Colour constancy in simple and complex scenes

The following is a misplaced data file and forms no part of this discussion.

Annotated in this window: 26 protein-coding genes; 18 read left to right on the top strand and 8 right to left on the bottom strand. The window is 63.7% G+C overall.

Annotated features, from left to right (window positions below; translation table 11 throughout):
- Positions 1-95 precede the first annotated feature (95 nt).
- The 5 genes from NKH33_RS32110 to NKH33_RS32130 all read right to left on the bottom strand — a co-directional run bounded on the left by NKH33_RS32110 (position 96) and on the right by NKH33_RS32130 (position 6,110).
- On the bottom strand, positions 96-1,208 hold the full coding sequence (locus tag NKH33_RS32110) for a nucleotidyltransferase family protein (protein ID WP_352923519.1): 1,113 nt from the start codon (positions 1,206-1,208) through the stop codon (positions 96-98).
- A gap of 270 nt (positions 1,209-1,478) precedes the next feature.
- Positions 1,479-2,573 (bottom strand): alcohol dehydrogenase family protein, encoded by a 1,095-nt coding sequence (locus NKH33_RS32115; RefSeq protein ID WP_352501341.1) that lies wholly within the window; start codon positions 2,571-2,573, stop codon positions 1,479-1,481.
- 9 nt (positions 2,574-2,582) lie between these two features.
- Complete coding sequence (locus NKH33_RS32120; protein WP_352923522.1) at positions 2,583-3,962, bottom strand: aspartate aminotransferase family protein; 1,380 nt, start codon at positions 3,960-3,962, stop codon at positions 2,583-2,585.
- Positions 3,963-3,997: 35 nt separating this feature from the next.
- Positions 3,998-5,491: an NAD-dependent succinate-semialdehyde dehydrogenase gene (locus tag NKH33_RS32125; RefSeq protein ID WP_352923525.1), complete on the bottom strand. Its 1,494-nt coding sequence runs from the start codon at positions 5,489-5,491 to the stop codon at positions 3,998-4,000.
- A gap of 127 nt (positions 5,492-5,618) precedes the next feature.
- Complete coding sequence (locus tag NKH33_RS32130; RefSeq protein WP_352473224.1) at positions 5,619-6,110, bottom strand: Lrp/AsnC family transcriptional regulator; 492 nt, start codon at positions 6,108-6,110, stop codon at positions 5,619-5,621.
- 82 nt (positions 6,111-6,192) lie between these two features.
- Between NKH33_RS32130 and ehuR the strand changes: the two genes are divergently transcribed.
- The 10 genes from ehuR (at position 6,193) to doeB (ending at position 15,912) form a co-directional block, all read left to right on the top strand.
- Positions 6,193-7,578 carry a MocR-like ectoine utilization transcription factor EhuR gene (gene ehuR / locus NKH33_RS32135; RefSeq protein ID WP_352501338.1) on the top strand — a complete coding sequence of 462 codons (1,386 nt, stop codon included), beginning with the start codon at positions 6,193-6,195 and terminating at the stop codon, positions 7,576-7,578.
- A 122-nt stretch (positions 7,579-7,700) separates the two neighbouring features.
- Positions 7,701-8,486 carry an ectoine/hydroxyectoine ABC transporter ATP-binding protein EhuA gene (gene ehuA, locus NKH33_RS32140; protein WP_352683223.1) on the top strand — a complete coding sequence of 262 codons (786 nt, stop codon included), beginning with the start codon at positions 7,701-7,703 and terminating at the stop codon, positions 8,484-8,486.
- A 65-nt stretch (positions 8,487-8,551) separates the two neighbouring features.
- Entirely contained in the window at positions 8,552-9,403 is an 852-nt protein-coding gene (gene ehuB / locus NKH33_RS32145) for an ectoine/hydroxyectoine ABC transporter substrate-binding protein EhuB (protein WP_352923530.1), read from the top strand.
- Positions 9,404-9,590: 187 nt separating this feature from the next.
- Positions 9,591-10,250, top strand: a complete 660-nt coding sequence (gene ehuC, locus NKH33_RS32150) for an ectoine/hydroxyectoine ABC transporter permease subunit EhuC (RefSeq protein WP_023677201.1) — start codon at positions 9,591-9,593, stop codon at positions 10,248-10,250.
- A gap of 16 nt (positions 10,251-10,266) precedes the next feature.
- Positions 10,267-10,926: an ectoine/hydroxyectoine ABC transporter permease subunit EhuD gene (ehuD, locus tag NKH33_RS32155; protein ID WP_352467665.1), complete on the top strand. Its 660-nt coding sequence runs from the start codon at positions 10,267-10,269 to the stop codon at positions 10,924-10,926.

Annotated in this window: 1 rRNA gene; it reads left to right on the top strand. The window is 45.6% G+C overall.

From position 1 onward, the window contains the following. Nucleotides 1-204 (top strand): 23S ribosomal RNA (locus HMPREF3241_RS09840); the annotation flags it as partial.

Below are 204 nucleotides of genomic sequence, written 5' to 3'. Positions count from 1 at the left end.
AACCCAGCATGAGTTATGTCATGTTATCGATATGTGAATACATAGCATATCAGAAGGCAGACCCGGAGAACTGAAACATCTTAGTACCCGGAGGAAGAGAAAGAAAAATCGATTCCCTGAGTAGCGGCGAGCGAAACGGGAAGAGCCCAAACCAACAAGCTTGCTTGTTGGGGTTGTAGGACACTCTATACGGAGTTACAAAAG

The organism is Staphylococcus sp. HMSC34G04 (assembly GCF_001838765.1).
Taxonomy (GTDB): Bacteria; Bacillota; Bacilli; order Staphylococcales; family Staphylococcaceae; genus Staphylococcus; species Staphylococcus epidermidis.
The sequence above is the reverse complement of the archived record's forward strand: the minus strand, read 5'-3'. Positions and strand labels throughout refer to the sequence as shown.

Colour constancy is defined as the ability to perceive the surface colours of objects within scenes as approximately constant through changes in scene illumination. Colour constancy in real life functions so seamlessly that most people do not realise that the colour of the light emanating from an object can change markedly throughout the day. Constancy measurements made in simple scenes constructed from flat coloured patches do not produce constancy of this high degree. The question that must be asked is: what are the features of everyday scenes that improve constancy? A novel technique is presented for testing colour constancy. Results are presented showing measurements of constancy in simple and complex scenes. More specifically, matching experiments are performed for patches against uniform and multi-patch backgrounds, the latter of which provide colour contrast. Objects created by the addition of shape and 3-D shading information are also matched against backgrounds consisting of matte reflecting patches. In the final set of experiments observers match detailed depictions of objects - rich in chromatic contrast, shading, mutual illumination and other real life features - within depictions of real life scenes. The results show similar performance across the conditions that contain chromatic contrast, although some uncertainty still remains as to whether the results are indicative of human colour constancy performance or to sensory match capabilities. An interesting division exists between patch matches performed against uniform and multi-patch backgrounds that is manifested as a shift in CIE xy space. A simple model of early chromatic processes is proposed and examined in the context of the results.